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The earliest artists in Texas were European born and trained colonists found scattered across the territory in the various settlements. Theodore Gentilz had come had come to Castroville; Carl G. von Iwonski came to New Braunfels, as did Hermann Lungkwitz and Richard Petri before moving on to Fredericks-burg; H. A. McArdle first lived in Independence, then in Belton; Elizabet Ney settled near Hempstead; William H. Huddle came to Paris; Seymour Thomas lived in San Augustine and Frank Reaugh in Terrell.

By the beginning of this century almost all the painters and sculptors had gravitated to larger towns. With only a few exceptions, the best and most active artists were living in San Antonio, Austin, Dallas, Fort Worth, Galveston, Houston, and some towns where there were state universities with the beginnings of art departments. In such population centers there were obvious advantages for exhibiting, teaching, developing an audience and finding the company of other artists. 

The record of the development of the arts in Texas in the twentieth century therefore has been in the cities, or in the towns becoming cities. For an informal documentation of these developments, and as a supplement to the exhibition, a few individuals who have had extensive and personal involvement with the arts in their communities were invited to provide brief resumes of the evolving art and artists in their immediate areas. Some of the unquestionably capable artists not included in this exhibition are given verbal acknowledgement in these following summaries of art in Texas. 


Some of the earliest artists passing through Dallas were picturesque "professors" with such names as Kuntz-Meyer, Lentz and Hagendorn. They gave lectures and showed their work to any who would look, usually groups of genteel ladies seeking "cultural uplift." The first formal organization was the Dallas Public School Art League, which was started in 1899 and held the first exhibition devoted entirely to art. The League also sponsored art "recognition" contests, probably the earliest efforts of mass art history. When the new Carnegie Library opened in 1902 a special room was made available for art exhibitions. (This was the case in many towns to the extent that the Carnegie Libraries were actual stimuli to early art activity). Once or twice annually exhibitions would be assembled and with admission charged the proceeds were invested in the purchase of paintings for the Dallas Art Association which was formed in 1903 by eighty adventurous Dallas citizens, among them the earliest "resident" painters Frank Reaugh and E.G. Eisenlohr.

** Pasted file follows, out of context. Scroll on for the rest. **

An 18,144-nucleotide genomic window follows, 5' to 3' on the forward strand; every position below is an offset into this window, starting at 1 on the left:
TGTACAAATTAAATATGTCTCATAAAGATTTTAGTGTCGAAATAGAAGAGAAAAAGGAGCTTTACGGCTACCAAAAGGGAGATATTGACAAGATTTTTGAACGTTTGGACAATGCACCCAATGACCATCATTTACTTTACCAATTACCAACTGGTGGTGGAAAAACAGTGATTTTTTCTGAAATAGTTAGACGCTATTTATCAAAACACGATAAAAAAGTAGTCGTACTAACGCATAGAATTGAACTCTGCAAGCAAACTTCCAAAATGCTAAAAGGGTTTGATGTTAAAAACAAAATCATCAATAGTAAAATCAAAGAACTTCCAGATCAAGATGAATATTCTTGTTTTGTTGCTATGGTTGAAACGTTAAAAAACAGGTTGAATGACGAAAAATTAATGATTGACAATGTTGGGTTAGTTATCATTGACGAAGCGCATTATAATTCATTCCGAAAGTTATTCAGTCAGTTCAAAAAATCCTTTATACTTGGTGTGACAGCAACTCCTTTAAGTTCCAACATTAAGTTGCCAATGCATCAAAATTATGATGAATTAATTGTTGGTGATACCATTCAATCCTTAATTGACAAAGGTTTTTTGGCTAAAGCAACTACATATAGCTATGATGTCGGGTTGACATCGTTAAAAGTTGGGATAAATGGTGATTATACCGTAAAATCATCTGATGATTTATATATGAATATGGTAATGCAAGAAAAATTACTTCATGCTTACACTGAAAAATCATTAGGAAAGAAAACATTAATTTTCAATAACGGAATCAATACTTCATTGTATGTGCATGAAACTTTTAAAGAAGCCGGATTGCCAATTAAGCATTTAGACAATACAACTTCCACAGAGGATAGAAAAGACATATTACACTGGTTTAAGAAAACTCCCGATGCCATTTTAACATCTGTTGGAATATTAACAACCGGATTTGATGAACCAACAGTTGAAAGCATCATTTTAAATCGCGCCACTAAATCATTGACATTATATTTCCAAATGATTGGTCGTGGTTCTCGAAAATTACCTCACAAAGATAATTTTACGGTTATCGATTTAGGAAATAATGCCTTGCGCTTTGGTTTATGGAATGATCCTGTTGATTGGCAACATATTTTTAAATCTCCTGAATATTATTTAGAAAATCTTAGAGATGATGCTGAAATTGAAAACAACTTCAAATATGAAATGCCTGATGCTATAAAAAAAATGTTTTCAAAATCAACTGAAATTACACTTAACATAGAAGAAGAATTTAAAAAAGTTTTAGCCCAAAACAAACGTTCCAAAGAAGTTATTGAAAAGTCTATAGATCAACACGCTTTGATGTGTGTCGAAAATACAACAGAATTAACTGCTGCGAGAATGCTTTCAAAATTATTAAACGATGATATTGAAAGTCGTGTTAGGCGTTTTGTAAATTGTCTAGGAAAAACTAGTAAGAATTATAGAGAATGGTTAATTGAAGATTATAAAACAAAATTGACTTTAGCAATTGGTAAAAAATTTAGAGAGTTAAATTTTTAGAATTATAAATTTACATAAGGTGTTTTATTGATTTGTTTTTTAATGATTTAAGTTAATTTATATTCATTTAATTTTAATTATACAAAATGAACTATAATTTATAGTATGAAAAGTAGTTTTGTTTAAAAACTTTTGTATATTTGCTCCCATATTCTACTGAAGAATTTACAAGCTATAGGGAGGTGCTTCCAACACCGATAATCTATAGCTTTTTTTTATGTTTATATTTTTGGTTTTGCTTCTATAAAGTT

Robert J. Onderdonk had come from San Antonio in the early 1880's to conduct the first professional art classes, help establish the Dallas Art Students League in 1893, and to serve as the director of some of the first art exhibits to be assembles for the State Fair of Texas. But when he returned to San Antonio as his permanent residence in 1895 it remained for the resident artists to build a continuity for the arts in Dallas. Frank Reaugh was the first of these, coming from Terrell in 1890 where his family had farmed since 1976. After study in St. Louis and in Europe, Reaugh settled in Oak Cliff in 1903 in his studio the "Iron Shed." Beginning in 1917, his annual summer sketching trips to West Texas became the training ground for many of the younger Dallas artists. E.G. Eisenlohr, in Dallas since 1874 when his father helped settle Oak Cliff, deserted his banking job in middle age for full time in art, studying some with both Onderdonk and Reaugh before going to Europe for more extensive study at the Academy in Karlsruh, Germany. After his return he worked for forty years painting the landscape of Texas with devotion and creative distinction. 

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Interior of the Dallas Free Public Art Gallery in the Fine Arts building constructed in 1909 on the State Fair grounds (photo by C. B. Arnold circa 1921).


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